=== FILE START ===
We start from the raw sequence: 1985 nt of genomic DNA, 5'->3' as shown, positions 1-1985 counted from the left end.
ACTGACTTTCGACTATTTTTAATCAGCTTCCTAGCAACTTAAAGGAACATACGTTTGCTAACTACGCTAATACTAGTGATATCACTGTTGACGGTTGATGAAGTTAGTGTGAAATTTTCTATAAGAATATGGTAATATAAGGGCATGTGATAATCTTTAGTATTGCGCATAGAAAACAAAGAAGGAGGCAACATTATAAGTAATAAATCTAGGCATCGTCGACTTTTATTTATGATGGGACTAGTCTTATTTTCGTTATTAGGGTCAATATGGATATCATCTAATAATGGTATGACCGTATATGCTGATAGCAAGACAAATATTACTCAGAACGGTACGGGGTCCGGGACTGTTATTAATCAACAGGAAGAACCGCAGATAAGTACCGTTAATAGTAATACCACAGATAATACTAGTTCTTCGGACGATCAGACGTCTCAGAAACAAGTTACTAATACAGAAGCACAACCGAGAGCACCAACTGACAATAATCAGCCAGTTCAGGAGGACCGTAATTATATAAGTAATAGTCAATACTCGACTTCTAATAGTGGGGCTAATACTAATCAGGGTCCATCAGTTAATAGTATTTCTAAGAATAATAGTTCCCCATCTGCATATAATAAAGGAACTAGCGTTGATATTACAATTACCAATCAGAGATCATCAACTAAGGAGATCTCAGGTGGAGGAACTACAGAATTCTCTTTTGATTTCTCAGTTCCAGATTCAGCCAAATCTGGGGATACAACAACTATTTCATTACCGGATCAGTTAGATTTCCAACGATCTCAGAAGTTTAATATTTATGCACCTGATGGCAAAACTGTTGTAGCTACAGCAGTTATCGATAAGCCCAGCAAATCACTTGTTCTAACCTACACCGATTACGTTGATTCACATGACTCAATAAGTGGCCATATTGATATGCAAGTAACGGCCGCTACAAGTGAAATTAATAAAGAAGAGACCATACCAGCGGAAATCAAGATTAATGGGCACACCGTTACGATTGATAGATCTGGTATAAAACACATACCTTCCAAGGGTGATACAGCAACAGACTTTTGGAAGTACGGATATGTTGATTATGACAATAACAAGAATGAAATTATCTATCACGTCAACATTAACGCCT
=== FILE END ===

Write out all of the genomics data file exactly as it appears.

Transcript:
We start from the raw sequence: 1985 nt of genomic DNA, 5'->3' as shown, positions 1-1985 counted from the left end.
ACTGACTTTCGACTATTTTTAATCAGCTTCCTAGCAACTTAAAGGAACATACGTTTGCTAACTACGCTAATACTAGTGATATCACTGTTGACGGTTGATGAAGTTAGTGTGAAATTTTCTATAAGAATATGGTAATATAAGGGCATGTGATAATCTTTAGTATTGCGCATAGAAAACAAAGAAGGAGGCAACATTATAAGTAATAAATCTAGGCATCGTCGACTTTTATTTATGATGGGACTAGTCTTATTTTCGTTATTAGGGTCAATATGGATATCATCTAATAATGGTATGACCGTATATGCTGATAGCAAGACAAATATTACTCAGAACGGTACGGGGTCCGGGACTGTTATTAATCAACAGGAAGAACCGCAGATAAGTACCGTTAATAGTAATACCACAGATAATACTAGTTCTTCGGACGATCAGACGTCTCAGAAACAAGTTACTAATACAGAAGCACAACCGAGAGCACCAACTGACAATAATCAGCCAGTTCAGGAGGACCGTAATTATATAAGTAATAGTCAATACTCGACTTCTAATAGTGGGGCTAATACTAATCAGGGTCCATCAGTTAATAGTATTTCTAAGAATAATAGTTCCCCATCTGCATATAATAAAGGAACTAGCGTTGATATTACAATTACCAATCAGAGATCATCAACTAAGGAGATCTCAGGTGGAGGAACTACAGAATTCTCTTTTGATTTCTCAGTTCCAGATTCAGCCAAATCTGGGGATACAACAACTATTTCATTACCGGATCAGTTAGATTTCCAACGATCTCAGAAGTTTAATATTTATGCACCTGATGGCAAAACTGTTGTAGCTACAGCAGTTATCGATAAGCCCAGCAAATCACTTGTTCTAACCTACACCGATTACGTTGATTCACATGACTCAATAAGTGGCCATATTGATATGCAAGTAACGGCCGCTACAAGTGAAATTAATAAAGAAGAGACCATACCAGCGGAAATCAAGATTAATGGGCACACCGTTACGATTGATAGATCTGGTATAAAACACATACCTTCCAAGGGTGATACAGCAACAGACTTTTGGAAGTACGGATATGTTGATTATGACAATAACAAGAATGAAATTATCTATCACGTCAACATTAACGCCT